So here’s a fervent wish for all of us to be a little less certain, to have a little less hubris about our ability to act and affect the world; to be a little less certain of theories upon which policies are based are right simply because they appear to accord with the data we have observed.

Probably a fruitless hope, but, hey, even a blind cat finds a dead mouse once in a while.


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Richard D. Jones (“Rick”), Rick Jones is a capital markets and securitization practitioner highly rated by both Chambers, USA  and Legal 500.

A leader in the industry, a recipient of both the CREFC Founders Award and the Distinguished Service Award from the…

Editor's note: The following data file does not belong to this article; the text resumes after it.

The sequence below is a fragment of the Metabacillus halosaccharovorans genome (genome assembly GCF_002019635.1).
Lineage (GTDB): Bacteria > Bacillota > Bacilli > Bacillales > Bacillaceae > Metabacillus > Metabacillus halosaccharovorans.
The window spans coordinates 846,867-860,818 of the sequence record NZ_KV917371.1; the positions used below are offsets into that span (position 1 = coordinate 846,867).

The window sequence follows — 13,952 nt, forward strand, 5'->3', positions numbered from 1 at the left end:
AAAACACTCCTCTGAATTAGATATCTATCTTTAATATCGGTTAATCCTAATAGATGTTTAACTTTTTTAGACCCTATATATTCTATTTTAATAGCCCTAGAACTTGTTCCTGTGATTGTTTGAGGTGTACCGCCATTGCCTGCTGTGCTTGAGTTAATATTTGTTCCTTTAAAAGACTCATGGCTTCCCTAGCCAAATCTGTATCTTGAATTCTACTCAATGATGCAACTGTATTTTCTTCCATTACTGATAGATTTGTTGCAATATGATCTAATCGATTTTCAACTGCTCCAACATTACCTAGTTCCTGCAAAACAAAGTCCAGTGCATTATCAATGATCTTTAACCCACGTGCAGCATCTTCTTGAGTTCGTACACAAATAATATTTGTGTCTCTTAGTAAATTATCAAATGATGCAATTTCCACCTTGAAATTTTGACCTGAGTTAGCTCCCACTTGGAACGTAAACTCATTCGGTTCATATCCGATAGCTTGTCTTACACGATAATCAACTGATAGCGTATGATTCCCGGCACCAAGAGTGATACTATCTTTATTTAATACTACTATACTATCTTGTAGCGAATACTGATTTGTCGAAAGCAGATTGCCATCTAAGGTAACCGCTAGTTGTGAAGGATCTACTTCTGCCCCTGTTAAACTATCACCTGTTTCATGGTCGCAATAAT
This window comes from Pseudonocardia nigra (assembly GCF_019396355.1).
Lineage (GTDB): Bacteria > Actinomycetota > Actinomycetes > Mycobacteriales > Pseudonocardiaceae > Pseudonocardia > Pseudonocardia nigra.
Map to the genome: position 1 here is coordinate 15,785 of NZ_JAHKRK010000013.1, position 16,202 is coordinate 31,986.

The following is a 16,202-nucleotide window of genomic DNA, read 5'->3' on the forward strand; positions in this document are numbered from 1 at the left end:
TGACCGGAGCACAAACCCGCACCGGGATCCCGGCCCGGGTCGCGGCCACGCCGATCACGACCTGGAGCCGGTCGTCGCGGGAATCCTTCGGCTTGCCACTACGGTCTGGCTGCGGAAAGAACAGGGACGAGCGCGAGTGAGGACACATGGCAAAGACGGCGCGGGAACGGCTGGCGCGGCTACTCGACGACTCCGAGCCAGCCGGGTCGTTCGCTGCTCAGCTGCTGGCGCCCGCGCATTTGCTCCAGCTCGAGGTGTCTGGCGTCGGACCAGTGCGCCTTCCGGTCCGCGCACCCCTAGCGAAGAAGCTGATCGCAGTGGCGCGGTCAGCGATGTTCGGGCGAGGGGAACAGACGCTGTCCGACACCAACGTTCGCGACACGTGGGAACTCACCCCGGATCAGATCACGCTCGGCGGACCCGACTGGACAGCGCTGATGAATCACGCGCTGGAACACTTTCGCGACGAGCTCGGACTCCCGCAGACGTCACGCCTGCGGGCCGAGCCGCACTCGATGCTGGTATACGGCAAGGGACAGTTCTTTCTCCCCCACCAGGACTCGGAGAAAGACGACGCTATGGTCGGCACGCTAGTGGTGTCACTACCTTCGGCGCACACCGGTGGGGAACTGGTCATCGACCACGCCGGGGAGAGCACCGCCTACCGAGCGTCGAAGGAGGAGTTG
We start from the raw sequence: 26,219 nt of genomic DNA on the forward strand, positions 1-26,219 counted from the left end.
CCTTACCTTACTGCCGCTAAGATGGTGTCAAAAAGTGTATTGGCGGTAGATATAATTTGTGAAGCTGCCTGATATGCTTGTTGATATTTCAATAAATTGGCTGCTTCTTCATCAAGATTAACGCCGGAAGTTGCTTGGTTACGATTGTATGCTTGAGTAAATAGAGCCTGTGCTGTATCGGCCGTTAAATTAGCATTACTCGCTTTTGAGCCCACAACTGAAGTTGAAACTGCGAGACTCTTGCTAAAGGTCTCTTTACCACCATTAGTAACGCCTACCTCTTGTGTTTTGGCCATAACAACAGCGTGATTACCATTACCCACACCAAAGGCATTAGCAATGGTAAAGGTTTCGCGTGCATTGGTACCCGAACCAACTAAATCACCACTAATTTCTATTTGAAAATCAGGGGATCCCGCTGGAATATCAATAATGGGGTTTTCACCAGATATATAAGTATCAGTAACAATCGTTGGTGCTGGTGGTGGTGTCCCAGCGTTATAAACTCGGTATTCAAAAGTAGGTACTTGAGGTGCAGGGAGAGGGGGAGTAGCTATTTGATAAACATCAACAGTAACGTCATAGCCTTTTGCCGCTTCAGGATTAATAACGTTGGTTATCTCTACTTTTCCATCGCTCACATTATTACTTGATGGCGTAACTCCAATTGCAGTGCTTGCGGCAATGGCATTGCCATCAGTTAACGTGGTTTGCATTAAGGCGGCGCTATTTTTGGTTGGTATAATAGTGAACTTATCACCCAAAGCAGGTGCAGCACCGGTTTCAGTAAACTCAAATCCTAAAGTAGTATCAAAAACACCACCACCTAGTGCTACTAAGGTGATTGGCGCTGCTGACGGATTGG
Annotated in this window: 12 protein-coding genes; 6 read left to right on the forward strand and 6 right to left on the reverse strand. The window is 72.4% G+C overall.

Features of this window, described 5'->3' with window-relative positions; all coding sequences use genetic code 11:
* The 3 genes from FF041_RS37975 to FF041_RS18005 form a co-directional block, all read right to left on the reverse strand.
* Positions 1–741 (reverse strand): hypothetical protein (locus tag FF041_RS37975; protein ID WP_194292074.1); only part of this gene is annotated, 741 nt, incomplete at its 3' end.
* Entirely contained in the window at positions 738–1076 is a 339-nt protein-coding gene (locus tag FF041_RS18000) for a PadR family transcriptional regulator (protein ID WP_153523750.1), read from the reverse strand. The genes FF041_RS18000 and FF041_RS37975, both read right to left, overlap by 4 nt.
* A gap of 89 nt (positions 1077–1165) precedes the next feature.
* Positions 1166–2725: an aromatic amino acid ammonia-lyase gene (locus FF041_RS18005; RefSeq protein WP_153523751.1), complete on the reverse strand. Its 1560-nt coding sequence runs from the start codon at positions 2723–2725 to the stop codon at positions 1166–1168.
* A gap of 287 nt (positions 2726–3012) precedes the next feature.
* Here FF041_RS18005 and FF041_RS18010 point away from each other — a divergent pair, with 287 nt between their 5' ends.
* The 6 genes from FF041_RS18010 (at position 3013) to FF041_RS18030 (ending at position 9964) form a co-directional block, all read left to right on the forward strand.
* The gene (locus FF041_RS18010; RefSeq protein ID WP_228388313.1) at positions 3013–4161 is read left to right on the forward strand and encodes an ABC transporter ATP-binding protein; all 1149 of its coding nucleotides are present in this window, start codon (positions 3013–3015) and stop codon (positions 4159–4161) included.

Richard D. Jones (“Rick”), Rick Jones is a capital markets and securitization practitioner highly rated by both Chambers, USA  and Legal 500.

A leader in the industry, a recipient of both the CREFC Founders Award and the Distinguished Service Award from the Mortgage Bankers Association (MBA) for his leadership.  Rick publishes widely and speaks on a wide range of issues effecting the capital markets and mortgage finance.  He is a past president of the CRE Finance Council; a founder of the Commercial Real Estate Institute (CRI); a member and past governor of the American College of Real Estate Lawyers and a former chair of its Capital Markets Committee; and a member of the Commercial Mortgage Board of Governors (COMBOG) of the MBA. Mr. Jones is a member of the Real Estate Roundtable, serving on its Capital and Credit Policy Advisory Committee. He also serves as the chairman of CRE Finance Council’s PAC.